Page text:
A great tool to assess stakeholder groups’ influence is the “Interest versus influence” matrix. It’s based on the notion that those most affected by the change will likely be more interested. On the other hand, groups with more influence over the change process will be more effective champions for the change. By using this matrix, you can better understand who to focus your efforts on and tailor your approach to meet their specific needs and interests. It’s all about working smarter, not harder and getting the best results for everyone involved in the change process.


  1. “Spectators” Low interest, low influence 
    These people may not be directly affected by the change or have much of a say in it, but keeping them informed is still a good idea. You never know when their status may change, and they could become more influential or interested in the future.
  2. “Listeners” High interest, low influence
    These people are very interested in the change but may have little power to influence it. It can be tempting to ignore them, but it’s important to remember that they can still cause trouble if they become upset. They may use low-level blocking tactics or band together with others to gain more influence.
  3. “Obstructors” Low interest, high influence
    These people have the power to make things happen but may be interested in something other than change. While they may not be a problem during the change, they can become one if persuaded to act against the change. It’s important to keep them informed and engaged so they don’t become a barrier to success.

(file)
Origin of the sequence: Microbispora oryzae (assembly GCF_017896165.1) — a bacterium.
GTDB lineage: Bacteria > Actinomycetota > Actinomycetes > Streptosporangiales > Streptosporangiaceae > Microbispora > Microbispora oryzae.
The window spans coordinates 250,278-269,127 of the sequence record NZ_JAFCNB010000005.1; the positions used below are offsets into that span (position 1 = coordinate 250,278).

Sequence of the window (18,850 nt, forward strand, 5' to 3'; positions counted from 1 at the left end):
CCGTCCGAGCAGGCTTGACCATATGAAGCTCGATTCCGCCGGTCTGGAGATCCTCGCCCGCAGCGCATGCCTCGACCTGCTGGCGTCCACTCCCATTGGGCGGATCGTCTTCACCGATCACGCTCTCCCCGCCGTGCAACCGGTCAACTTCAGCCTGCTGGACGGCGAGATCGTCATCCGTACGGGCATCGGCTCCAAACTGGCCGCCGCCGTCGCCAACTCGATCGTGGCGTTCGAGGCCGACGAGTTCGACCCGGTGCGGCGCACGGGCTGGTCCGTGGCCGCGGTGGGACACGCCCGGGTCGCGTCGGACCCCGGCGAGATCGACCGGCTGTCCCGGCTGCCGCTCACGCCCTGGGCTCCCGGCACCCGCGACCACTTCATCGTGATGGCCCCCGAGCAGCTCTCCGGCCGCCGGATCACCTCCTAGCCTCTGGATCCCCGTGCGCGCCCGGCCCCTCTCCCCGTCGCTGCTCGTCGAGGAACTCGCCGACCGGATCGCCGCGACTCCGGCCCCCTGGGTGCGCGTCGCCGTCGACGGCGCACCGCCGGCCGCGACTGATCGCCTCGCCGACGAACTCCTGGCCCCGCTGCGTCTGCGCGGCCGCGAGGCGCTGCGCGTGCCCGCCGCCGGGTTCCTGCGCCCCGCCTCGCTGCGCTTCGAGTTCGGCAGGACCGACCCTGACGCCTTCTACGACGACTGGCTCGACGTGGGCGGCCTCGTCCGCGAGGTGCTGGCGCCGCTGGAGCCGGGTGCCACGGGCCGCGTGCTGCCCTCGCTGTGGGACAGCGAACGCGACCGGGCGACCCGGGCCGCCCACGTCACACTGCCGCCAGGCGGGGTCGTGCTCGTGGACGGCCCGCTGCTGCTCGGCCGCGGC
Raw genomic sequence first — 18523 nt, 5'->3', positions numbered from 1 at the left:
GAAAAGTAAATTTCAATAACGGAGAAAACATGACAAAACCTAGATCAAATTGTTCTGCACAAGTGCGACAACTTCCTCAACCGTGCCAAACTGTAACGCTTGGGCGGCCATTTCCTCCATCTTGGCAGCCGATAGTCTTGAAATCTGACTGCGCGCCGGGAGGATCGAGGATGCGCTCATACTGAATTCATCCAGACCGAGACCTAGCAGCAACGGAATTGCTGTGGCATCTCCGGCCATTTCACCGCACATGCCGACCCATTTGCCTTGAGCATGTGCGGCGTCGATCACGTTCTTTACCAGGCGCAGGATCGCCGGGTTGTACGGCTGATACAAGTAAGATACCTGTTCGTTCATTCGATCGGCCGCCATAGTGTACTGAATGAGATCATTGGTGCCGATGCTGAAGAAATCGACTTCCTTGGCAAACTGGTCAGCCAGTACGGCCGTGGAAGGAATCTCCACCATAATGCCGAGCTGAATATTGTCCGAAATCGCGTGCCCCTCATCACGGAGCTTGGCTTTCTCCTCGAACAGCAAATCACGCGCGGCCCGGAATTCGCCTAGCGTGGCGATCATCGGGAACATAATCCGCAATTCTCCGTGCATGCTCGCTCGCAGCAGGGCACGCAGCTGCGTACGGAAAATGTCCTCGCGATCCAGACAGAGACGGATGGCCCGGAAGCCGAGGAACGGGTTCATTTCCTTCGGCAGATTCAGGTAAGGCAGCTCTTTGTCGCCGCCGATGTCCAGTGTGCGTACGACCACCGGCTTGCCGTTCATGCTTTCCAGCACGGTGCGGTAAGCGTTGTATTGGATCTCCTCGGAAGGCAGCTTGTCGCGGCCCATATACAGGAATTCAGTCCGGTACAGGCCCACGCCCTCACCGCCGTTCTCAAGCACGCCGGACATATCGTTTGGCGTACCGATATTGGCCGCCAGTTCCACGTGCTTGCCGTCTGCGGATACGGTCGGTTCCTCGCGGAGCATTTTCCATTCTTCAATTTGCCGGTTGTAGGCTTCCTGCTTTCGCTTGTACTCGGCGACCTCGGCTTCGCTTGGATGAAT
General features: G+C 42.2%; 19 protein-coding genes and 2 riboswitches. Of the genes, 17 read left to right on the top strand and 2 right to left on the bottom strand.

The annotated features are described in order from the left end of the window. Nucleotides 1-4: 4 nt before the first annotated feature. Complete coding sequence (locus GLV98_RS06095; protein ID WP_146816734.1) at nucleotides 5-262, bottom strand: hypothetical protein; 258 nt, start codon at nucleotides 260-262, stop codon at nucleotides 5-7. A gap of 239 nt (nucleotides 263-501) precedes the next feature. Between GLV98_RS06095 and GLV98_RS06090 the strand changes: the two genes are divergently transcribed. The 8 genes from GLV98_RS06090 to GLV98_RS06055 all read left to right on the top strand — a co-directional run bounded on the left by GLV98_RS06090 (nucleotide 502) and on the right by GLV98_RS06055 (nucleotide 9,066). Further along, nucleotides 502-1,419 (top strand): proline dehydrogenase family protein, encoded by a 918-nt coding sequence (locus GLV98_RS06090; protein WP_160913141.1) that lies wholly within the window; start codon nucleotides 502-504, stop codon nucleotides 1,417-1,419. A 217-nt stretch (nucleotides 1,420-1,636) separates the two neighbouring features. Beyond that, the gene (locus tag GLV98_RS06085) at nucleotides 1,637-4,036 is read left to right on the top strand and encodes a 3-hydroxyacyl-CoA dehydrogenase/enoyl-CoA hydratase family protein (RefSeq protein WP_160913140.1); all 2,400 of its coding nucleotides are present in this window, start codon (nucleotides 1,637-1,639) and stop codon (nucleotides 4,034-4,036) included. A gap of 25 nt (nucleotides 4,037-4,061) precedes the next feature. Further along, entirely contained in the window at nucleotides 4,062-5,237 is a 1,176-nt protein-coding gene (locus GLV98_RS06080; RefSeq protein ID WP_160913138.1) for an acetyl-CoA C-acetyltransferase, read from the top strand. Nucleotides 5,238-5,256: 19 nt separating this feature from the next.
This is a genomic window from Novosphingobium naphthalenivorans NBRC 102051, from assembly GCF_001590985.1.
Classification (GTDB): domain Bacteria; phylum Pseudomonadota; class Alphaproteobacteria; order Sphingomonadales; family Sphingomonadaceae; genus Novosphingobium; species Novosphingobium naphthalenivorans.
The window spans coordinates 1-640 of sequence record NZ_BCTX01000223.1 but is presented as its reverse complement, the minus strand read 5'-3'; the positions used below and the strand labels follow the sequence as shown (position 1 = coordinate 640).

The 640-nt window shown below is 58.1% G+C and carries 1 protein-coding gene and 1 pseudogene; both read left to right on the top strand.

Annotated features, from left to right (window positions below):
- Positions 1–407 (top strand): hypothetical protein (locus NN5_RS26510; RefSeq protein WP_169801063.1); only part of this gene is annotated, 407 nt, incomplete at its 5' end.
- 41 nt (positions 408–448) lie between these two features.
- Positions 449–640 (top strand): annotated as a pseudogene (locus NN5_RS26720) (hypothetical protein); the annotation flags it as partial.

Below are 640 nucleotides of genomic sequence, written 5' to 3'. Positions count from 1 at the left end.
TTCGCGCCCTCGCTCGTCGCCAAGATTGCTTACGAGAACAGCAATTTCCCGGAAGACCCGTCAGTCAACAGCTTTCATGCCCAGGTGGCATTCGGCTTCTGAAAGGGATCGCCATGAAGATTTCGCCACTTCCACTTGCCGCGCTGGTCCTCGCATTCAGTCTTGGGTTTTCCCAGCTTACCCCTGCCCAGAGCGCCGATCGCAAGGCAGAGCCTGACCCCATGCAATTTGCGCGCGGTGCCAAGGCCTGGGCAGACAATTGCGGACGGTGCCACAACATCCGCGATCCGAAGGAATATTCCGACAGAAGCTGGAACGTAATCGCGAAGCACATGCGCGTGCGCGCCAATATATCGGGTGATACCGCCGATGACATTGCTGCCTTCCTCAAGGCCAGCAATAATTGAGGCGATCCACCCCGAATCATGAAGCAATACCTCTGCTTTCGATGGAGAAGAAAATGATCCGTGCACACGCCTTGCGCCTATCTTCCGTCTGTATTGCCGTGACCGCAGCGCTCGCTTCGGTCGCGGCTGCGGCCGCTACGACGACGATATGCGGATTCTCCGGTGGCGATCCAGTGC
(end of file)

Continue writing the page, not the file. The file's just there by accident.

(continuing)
4. “Leaders” High interest, high influence
    These people are both significantly affected by the change and have the power to influence it. It’s crucial to involve them in the change process and make them feel like they have ownership of it. You can turn them into powerful allies for the change by keeping them informed and creating buy-in.


When you’re rebranding, communication is crucial. You need to make sure that everyone understands why you’re doing it, what the benefits are, and how it’s going to affect them. But because different groups of stakeholders might be impacted differently, you should use a communication chart to help you plan how you’ll communicate with each group or individual.

In the chart above, you can identify the specific concerns, needs, expectations, and willingness to adopt the change for each stakeholder group. Once you have this information, you can develop training and communication that addresses their unique requirements. This will ensure that everyone understands what’s happening and their role.

Regular, transparent communication is also key. Keep stakeholders in the loop about the progress of the rebranding effort, and be upfront about any obstacles that may arise. This will help build trust and buy-in, which can be critical to the success of the rebranding effort.


When it comes to rebranding, involving stakeholders early and often is key to success. The more invested stakeholders are in the change in the first part, the more likely they are to support it and help make it successful after the project.

One way to involve stakeholders is through stakeholder interviews. Your agency can conduct these as a way to ensure people feel heard. By involving stakeholders, you can ensure that the rebranding effort is aligned with their needs and expectations, which can be critical to gaining their support.

Another way to involve stakeholders is by including them in developing the new brand’s visual identity or messaging. We love to do this at the creative territories stage – a collaborative process in which we review mood boards that directionally showcase where the brand could go. This step is especially valuable for marketing or in-house creative team stakeholders with a strong sense of brand identity. By involving them in this way, you can tap into their expertise and help ensure that the new brand identity is compelling and resonant.